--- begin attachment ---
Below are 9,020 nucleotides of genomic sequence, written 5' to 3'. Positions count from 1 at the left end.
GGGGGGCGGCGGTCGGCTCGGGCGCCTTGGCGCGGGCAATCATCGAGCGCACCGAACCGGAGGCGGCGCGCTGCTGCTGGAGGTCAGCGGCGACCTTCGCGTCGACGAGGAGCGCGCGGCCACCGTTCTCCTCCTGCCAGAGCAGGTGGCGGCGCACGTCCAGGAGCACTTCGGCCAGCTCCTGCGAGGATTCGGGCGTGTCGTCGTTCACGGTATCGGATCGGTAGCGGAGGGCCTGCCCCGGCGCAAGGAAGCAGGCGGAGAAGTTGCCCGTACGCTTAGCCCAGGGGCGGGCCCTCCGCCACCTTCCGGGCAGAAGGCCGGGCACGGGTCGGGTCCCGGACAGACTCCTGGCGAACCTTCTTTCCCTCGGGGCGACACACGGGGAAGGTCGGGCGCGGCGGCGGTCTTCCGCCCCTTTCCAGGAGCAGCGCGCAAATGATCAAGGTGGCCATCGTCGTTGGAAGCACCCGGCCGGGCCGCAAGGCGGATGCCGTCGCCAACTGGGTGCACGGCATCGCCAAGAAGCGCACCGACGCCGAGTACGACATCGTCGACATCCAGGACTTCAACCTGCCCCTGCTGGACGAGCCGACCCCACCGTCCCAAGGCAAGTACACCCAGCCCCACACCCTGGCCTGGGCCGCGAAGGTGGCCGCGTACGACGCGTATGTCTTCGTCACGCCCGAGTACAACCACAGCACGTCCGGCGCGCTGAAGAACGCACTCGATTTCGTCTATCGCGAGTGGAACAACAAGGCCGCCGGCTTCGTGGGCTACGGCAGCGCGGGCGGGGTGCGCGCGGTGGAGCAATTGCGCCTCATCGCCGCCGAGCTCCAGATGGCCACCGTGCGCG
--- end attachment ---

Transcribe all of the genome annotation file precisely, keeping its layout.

Below are 9,020 nucleotides of genomic sequence, written 5' to 3'. Positions count from 1 at the left end.
GGGGGGCGGCGGTCGGCTCGGGCGCCTTGGCGCGGGCAATCATCGAGCGCACCGAACCGGAGGCGGCGCGCTGCTGCTGGAGGTCAGCGGCGACCTTCGCGTCGACGAGGAGCGCGCGGCCACCGTTCTCCTCCTGCCAGAGCAGGTGGCGGCGCACGTCCAGGAGCACTTCGGCCAGCTCCTGCGAGGATTCGGGCGTGTCGTCGTTCACGGTATCGGATCGGTAGCGGAGGGCCTGCCCCGGCGCAAGGAAGCAGGCGGAGAAGTTGCCCGTACGCTTAGCCCAGGGGCGGGCCCTCCGCCACCTTCCGGGCAGAAGGCCGGGCACGGGTCGGGTCCCGGACAGACTCCTGGCGAACCTTCTTTCCCTCGGGGCGACACACGGGGAAGGTCGGGCGCGGCGGCGGTCTTCCGCCCCTTTCCAGGAGCAGCGCGCAAATGATCAAGGTGGCCATCGTCGTTGGAAGCACCCGGCCGGGCCGCAAGGCGGATGCCGTCGCCAACTGGGTGCACGGCATCGCCAAGAAGCGCACCGACGCCGAGTACGACATCGTCGACATCCAGGACTTCAACCTGCCCCTGCTGGACGAGCCGACCCCACCGTCCCAAGGCAAGTACACCCAGCCCCACACCCTGGCCTGGGCCGCGAAGGTGGCCGCGTACGACGCGTATGTCTTCGTCACGCCCGAGTACAACCACAGCACGTCCGGCGCGCTGAAGAACGCACTCGATTTCGTCTATCGCGAGTGGAACAACAAGGCCGCCGGCTTCGTGGGCTACGGCAGCGCGGGCGGGGTGCGCGCGGTGGAGCAATTGCGCCTCATCGCCGCCGAGCTCCAGATGGCCACCGTGCGCG